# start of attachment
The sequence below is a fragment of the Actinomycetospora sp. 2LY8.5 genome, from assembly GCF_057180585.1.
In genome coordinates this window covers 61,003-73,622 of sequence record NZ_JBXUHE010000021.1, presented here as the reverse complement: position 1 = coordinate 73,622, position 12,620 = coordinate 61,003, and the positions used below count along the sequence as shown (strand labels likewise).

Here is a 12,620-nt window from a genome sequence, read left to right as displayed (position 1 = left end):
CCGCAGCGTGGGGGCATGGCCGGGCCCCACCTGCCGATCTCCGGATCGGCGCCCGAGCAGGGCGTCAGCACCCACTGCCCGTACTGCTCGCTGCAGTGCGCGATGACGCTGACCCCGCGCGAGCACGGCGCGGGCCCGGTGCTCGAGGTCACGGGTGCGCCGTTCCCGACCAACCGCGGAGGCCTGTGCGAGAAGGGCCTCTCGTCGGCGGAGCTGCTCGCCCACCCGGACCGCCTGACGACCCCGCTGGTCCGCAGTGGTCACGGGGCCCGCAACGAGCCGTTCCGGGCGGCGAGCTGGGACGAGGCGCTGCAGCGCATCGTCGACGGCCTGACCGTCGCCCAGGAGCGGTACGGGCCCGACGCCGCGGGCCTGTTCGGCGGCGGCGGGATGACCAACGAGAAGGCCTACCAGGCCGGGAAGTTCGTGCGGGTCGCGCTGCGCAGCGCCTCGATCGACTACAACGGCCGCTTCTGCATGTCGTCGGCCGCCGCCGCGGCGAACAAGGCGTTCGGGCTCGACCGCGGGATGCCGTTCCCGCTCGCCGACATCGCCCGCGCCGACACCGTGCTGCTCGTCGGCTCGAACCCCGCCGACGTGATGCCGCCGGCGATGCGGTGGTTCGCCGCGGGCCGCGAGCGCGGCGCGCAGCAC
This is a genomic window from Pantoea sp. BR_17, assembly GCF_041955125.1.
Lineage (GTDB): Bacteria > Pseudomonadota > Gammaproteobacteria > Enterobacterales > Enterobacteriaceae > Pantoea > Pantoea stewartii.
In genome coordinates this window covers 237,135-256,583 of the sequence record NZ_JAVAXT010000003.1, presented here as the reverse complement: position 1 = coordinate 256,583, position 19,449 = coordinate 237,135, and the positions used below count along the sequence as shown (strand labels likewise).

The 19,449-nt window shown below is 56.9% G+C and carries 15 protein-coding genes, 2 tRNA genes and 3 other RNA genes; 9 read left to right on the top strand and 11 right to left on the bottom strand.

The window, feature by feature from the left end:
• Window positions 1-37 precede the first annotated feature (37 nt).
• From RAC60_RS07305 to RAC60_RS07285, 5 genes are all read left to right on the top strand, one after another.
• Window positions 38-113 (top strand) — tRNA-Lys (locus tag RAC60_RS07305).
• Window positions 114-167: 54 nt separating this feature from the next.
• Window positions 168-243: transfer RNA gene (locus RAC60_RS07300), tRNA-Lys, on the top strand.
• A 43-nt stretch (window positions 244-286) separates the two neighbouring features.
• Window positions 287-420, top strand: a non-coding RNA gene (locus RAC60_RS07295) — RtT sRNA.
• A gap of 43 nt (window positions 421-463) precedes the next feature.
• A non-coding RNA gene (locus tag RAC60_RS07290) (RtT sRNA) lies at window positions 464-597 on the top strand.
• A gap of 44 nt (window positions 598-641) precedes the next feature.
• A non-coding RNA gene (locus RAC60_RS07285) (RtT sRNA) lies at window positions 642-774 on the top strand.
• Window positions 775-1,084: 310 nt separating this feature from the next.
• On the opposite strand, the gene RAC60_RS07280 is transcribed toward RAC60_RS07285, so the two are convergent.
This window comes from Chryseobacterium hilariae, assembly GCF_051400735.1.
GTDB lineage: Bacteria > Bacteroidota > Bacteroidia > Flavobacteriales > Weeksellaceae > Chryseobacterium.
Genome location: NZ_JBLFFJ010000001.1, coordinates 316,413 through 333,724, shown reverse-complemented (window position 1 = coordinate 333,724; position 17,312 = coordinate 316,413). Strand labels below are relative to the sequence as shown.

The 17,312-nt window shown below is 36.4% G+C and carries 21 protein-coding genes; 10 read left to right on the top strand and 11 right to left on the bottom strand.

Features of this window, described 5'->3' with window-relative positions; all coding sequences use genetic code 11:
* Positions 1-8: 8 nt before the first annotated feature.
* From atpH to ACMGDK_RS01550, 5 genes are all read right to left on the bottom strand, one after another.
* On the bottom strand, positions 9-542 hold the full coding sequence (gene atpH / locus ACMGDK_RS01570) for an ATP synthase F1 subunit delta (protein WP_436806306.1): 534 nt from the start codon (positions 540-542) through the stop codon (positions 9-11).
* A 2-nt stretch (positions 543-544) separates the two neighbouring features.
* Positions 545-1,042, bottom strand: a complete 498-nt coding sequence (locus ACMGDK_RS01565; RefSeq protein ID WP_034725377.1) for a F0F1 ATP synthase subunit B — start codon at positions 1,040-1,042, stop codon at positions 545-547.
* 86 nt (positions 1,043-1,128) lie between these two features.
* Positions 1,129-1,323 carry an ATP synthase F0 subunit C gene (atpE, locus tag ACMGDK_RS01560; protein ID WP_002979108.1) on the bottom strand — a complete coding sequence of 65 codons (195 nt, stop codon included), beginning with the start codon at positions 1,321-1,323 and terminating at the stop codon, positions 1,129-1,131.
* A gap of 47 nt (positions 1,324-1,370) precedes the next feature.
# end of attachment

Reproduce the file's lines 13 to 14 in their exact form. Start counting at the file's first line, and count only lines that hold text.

• Window positions 114-167: 54 nt separating this feature from the next.
• Window positions 168-243: transfer RNA gene (locus RAC60_RS07300), tRNA-Lys, on the top strand.